User AttheCoalFac pointed us to an interesting tech support story from Canada. Halifax actress and playwright Carol Sinclair was arrested and is now facing criminal charges after a repairman says she threatened to hold him hostage until he fixed her Internet connection. Mrs. Sinclair denies the allegations and says that she merely stated, 'I don't want to hold you hostage, but would you mind hanging around until the other technician arrives so that the two of you can sort it out.' She was arraigned in Halifax Provincial Court Friday and is now free on conditions including that she have no contact with the repairman or any employee from her ISP. Having a lot of experience on both sides of this issue, I'm not sure who I'm cheering for.
In this week's Disagree Mail, I try to show the range of messages I get. It's not all angry or insane, sometimes it's sent to us for no apparent reason. We start off a little mad, slip into a whole bunch of crazy and finish with someone who has a complaint about racism at his favorite restaurant. Read below to get started.
We get a lot of books for review here at Slashdot. Most are sent out to users on our reviewer list within a few weeks. Others become part of an impressive wall of books on my desk before they find a home. There are a choice few however that are doomed to never see the inside of a Fedex box. This is mostly due to the complete and utter stupidity or absurdness of their subject matter. I've decided to give these failed intellectual endeavors a chance and explore just how big a waste of time a book can be. We start scraping the bottom of the barrel with a little number written by Paul Davidson called, The Lost Blogs. Read below to find out just how bad it got.
I was just looking at the minimum specs for running Flash version 9 http://www.adobe.com/products/flashplayer/productinfo/systemreqs/ which apparently needs a P2-450 to run. I'm curious if this 400 MHz CPU would be fast enough for smooth playability? Lack of Flash support would eliminate a good chunk of uses for this thing.
stoolpigeon writes "IHT is running a David Pogue review of the Chumby. The Chumby is a small computer embedded in a soft case. The Chumby hardware and OS are open, and the review mentions that the device already has a large developer following, cranking out new widgets for owners. Pogue is obviously quite taken with the Chumby and gives a good introduction to a device that may be the inspiration for a new generation of hackers."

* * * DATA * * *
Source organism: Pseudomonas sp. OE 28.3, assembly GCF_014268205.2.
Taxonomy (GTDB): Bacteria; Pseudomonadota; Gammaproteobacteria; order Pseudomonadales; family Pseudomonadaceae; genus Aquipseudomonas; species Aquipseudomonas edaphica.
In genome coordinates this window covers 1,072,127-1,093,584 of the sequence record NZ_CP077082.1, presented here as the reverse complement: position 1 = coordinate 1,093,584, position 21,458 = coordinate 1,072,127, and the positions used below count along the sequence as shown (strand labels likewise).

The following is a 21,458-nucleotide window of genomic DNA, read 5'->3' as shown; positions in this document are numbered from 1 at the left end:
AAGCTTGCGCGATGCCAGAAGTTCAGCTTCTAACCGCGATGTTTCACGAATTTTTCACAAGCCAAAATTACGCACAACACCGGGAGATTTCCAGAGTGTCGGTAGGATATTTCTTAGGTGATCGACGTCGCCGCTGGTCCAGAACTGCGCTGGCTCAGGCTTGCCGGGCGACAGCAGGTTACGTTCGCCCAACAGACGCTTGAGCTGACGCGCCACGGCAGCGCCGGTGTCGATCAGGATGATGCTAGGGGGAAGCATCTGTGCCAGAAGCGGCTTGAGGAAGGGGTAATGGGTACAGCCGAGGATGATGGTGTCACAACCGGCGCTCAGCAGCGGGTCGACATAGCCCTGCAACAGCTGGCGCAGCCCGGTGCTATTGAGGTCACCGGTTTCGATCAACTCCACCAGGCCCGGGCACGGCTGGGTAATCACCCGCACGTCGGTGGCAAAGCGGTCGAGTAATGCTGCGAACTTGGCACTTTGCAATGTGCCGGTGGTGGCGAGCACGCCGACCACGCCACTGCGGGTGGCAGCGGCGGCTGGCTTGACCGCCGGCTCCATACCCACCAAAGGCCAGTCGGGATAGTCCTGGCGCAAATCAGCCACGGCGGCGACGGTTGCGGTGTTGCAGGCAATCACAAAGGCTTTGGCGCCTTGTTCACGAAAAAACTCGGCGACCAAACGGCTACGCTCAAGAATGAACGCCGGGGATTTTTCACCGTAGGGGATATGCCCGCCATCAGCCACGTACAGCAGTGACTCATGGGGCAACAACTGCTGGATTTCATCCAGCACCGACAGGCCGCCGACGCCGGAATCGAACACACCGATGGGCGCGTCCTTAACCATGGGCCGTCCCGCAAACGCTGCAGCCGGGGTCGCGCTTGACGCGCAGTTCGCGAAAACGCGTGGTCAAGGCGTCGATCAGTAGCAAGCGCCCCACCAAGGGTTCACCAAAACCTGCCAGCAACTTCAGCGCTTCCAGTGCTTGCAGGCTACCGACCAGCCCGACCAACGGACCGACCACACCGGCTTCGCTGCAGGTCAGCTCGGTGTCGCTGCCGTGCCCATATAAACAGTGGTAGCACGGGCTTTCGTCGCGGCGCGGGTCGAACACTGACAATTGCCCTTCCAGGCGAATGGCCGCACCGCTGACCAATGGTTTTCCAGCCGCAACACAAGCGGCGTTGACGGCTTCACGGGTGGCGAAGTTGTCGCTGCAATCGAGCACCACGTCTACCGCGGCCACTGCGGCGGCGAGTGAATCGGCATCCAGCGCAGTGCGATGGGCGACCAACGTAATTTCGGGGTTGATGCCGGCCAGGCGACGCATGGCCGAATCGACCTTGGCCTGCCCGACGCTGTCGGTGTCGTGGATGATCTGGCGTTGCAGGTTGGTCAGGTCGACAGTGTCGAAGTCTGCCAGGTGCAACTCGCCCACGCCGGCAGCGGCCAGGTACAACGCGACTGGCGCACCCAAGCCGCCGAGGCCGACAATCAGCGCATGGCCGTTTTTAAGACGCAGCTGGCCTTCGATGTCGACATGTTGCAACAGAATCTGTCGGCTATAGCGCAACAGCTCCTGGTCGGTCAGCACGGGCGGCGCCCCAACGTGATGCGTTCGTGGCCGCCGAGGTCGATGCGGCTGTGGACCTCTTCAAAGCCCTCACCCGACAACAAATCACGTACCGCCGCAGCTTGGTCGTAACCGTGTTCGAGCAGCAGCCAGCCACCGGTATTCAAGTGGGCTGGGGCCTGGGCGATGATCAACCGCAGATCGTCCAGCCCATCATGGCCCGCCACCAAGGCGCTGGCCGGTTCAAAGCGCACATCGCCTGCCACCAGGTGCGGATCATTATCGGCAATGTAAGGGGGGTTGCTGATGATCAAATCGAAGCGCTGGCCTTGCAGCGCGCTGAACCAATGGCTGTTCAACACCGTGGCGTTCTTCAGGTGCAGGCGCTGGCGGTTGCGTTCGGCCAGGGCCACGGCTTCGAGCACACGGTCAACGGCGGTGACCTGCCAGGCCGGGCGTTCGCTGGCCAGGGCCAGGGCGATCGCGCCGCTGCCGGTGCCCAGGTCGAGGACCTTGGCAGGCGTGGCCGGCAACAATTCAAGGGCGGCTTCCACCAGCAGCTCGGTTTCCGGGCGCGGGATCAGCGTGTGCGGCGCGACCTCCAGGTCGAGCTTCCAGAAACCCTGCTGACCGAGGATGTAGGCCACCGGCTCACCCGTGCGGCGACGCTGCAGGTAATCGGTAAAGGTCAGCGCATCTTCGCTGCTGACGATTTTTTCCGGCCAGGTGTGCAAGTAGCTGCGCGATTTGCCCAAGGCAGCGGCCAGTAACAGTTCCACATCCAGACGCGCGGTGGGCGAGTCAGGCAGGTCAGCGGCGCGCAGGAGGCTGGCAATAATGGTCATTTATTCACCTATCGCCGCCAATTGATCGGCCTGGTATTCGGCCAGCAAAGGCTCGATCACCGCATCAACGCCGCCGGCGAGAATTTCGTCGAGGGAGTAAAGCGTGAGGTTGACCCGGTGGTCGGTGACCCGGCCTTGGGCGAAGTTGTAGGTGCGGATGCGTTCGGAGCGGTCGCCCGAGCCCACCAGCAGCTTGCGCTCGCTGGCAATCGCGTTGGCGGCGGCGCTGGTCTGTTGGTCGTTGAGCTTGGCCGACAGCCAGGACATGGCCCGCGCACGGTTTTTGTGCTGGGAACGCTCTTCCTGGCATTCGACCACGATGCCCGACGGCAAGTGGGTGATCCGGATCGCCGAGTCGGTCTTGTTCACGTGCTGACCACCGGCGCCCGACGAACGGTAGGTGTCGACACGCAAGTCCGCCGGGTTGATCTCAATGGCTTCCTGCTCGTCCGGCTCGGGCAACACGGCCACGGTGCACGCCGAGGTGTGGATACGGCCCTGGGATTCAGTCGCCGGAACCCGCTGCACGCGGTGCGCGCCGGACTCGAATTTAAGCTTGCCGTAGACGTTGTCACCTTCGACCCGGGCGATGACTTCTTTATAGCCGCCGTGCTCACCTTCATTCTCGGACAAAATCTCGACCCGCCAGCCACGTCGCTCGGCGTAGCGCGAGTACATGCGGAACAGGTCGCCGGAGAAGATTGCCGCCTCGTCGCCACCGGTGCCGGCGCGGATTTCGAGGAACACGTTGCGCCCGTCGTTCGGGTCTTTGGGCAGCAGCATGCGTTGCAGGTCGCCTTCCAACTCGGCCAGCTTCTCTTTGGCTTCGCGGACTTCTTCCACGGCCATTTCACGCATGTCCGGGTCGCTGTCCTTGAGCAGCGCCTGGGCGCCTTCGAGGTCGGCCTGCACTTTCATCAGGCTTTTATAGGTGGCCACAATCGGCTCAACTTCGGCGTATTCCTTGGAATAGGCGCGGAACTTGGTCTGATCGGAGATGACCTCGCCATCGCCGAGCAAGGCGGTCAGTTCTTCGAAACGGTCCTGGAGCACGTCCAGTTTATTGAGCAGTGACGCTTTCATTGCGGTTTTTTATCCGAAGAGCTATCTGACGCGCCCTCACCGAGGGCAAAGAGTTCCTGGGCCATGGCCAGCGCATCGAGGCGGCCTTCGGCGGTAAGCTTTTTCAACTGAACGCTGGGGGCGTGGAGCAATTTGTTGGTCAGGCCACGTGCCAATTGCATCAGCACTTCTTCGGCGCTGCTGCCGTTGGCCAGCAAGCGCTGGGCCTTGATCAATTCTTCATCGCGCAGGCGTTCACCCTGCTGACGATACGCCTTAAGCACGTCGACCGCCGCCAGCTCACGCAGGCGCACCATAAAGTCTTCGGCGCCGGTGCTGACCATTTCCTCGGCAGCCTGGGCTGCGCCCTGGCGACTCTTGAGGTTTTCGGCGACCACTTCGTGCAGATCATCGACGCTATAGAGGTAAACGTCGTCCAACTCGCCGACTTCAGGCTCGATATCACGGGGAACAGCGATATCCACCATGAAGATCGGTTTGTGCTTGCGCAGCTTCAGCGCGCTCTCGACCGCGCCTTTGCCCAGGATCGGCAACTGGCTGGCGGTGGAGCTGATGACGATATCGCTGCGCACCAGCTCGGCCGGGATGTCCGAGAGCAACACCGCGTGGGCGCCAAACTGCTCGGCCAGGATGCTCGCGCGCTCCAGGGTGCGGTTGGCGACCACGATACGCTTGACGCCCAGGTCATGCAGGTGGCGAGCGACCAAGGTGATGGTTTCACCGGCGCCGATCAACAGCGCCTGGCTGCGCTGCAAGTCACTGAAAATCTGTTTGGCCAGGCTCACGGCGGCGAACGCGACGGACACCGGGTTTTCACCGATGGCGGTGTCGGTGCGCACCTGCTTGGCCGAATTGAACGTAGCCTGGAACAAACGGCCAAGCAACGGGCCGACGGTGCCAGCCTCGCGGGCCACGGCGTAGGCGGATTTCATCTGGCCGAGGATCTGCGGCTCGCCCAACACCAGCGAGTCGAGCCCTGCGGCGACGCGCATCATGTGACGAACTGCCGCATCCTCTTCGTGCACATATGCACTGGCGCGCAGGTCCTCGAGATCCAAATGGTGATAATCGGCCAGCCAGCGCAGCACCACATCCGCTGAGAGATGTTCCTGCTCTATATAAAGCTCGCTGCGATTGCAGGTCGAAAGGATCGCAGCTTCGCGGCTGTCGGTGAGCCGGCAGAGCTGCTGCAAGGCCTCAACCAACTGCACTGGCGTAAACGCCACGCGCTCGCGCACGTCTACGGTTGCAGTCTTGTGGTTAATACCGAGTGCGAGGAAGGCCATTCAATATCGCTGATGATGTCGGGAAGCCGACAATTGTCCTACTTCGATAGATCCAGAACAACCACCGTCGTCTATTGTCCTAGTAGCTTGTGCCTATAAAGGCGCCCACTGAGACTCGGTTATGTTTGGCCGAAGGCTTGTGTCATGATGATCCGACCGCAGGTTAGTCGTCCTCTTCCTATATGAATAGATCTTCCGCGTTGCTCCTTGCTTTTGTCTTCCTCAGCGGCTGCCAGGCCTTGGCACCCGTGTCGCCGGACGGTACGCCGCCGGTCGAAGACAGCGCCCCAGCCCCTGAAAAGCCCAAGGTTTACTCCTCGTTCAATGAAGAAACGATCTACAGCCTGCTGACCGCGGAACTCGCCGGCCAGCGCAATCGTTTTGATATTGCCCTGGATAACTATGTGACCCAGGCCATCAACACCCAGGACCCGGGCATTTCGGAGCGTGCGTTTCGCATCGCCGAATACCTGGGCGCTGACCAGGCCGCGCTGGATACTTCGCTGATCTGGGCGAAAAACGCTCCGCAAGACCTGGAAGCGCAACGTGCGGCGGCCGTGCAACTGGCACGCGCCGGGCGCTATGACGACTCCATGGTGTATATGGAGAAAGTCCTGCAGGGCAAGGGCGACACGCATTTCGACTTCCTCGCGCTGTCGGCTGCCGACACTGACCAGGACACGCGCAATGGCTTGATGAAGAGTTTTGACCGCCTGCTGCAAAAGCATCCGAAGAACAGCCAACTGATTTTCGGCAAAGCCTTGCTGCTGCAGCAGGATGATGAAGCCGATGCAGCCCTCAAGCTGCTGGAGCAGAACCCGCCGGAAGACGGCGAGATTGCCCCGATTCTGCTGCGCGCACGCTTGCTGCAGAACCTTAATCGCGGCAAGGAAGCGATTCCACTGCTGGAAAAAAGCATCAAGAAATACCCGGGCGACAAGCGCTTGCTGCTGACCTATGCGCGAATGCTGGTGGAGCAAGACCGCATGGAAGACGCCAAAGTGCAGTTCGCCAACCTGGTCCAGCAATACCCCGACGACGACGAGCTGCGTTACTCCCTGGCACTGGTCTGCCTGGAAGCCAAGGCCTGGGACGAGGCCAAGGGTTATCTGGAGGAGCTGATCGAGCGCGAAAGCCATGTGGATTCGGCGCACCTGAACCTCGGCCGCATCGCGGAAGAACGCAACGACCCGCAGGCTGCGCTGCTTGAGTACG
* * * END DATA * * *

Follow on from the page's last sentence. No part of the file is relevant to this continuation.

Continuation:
Wanker writes "In the wake of a lawsuit by J.K. Rowling against the author of a Harry Potter encyclopedia, the Greensboro Rhino Times has an article by Orson Scott Card blasting J.K. Rowling for 'letting herself be talked into being outraged over a perfectly normal publishing activity.' Orson Scott Card has hit the nail on the head. He understands that authors re-use each others' ideas all the time, and certainly Ender's Game gets its share of re-use. Did Rowling's success go to her head?" Card lays out (something like tongue-in-cheek) some of the similarities between the story in Ender's Game and in the Potter series: "A young kid growing up in an oppressive family situation suddenly learns that he is one of a special class of children with special abilities, who are to be educated in a remote training facility where student life is dominated by an intense game played by teams flying in midair, at which this kid turns out to be exceptionally talented and a natural leader." (And that's just to get started.)
Dekortage writes "How long does it take to make a burger? Students from Purdue University's Society of Professional Engineers won the 2008 Rube Goldberg contest with a device that requires 156 steps to assemble a burger. According to the team captain, 'We put 4,000 to 5,000 man-hours into this machine since September, and all the hard work has been well worth it.' That's a long time to wait for dinner." Here's a video of the winning entry in operation.
An anonymous reader writes "Ars Technica reports that a group of companies and organizations it calls 'big content' is currently engaged in a worldwide 'whisper campaign' against Fair Use. 'The counter-reformation in question takes the form of a "whispering campaign" in which ministries in different countries are told that plans to expand fair use rights might well run afoul of the Berne Convention's "three-step test." The Convention, which goes back to the late 1800s, was one of the earliest international copyright treaties and is now administered by the World Intellectual Property Organization (WIPO).'"
Dog owners in Amsterdam are upset that the city has promised to clampdown on people who let their pets walk in one of the cities most famous parks without a leash. They wouldn't be as outraged if the city hadn't also legalized public sex in the same park. A spokesman for the council said, "When the dogs are not kept on a leash they pee on whatever they see and they cause a lot of nuisance for other visitors." Alderman Paul Van Grieken added, "Why should we oppose a rule on something you can't oppose a rule on. Moreover it isn't a nuisance for the other visitors and gives a lot of pleasure to a certain group of people. There still are rules, They must take their garbage with them afterwards and never have intercourse near the playground. The sex must be limited to the evening hours and night."